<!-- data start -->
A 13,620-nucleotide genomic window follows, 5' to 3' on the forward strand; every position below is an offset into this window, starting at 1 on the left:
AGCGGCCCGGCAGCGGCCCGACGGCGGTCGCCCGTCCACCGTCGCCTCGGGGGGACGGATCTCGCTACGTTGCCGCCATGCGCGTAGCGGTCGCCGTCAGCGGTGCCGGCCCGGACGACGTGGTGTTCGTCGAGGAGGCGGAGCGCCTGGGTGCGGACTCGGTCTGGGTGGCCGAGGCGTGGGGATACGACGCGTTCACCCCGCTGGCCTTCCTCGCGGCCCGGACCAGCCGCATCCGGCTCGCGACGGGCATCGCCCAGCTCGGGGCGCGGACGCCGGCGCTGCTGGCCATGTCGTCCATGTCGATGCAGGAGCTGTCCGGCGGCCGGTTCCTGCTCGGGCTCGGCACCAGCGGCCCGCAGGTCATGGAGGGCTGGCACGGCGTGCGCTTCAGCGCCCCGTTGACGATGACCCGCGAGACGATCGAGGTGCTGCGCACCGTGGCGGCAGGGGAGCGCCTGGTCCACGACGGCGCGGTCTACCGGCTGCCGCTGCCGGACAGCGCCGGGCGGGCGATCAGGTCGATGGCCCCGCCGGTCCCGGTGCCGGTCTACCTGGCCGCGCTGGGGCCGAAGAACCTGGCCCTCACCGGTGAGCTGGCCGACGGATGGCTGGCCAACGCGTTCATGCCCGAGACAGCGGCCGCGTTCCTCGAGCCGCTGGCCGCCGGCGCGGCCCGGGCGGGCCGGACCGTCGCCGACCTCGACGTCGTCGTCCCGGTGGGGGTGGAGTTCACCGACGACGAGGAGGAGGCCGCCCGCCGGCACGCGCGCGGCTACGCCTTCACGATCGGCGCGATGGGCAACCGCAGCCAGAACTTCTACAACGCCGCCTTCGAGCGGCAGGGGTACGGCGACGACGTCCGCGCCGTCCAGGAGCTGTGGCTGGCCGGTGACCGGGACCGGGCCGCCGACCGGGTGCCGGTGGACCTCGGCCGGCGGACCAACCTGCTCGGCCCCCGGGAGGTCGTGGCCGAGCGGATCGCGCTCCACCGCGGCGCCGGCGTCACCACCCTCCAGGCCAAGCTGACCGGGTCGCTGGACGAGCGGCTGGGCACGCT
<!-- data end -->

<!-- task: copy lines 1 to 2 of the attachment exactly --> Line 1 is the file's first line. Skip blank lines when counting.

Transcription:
A 13,620-nucleotide genomic window follows, 5' to 3' on the forward strand; every position below is an offset into this window, starting at 1 on the left:
AGCGGCCCGGCAGCGGCCCGACGGCGGTCGCCCGTCCACCGTCGCCTCGGGGGGACGGATCTCGCTACGTTGCCGCCATGCGCGTAGCGGTCGCCGTCAGCGGTGCCGGCCCGGACGACGTGGTGTTCGTCGAGGAGGCGGAGCGCCTGGGTGCGGACTCGGTCTGGGTGGCCGAGGCGTGGGGATACGACGCGTTCACCCCGCTGGCCTTCCTCGCGGCCCGGACCAGCCGCATCCGGCTCGCGACGGGCATCGCCCAGCTCGGGGCGCGGACGCCGGCGCTGCTGGCCATGTCGTCCATGTCGATGCAGGAGCTGTCCGGCGGCCGGTTCCTGCTCGGGCTCGGCACCAGCGGCCCGCAGGTCATGGAGGGCTGGCACGGCGTGCGCTTCAGCGCCCCGTTGACGATGACCCGCGAGACGATCGAGGTGCTGCGCACCGTGGCGGCAGGGGAGCGCCTGGTCCACGACGGCGCGGTCTACCGGCTGCCGCTGCCGGACAGCGCCGGGCGGGCGATCAGGTCGATGGCCCCGCCGGTCCCGGTGCCGGTCTACCTGGCCGCGCTGGGGCCGAAGAACCTGGCCCTCACCGGTGAGCTGGCCGACGGATGGCTGGCCAACGCGTTCATGCCCGAGACAGCGGCCGCGTTCCTCGAGCCGCTGGCCGCCGGCGCGGCCCGGGCGGGCCGGACCGTCGCCGACCTCGACGTCGTCGTCCCGGTGGGGGTGGAGTTCACCGACGACGAGGAGGAGGCCGCCCGCCGGCACGCGCGCGGCTACGCCTTCACGATCGGCGCGATGGGCAACCGCAGCCAGAACTTCTACAACGCCGCCTTCGAGCGGCAGGGGTACGGCGACGACGTCCGCGCCGTCCAGGAGCTGTGGCTGGCCGGTGACCGGGACCGGGCCGCCGACCGGGTGCCGGTGGACCTCGGCCGGCGGACCAACCTGCTCGGCCCCCGGGAGGTCGTGGCCGAGCGGATCGCGCTCCACCGCGGCGCCGGCGTCACCACCCTCCAGGCCAAGCTGACCGGGTCGCTGGACGAGCGGCTGGGCACGCT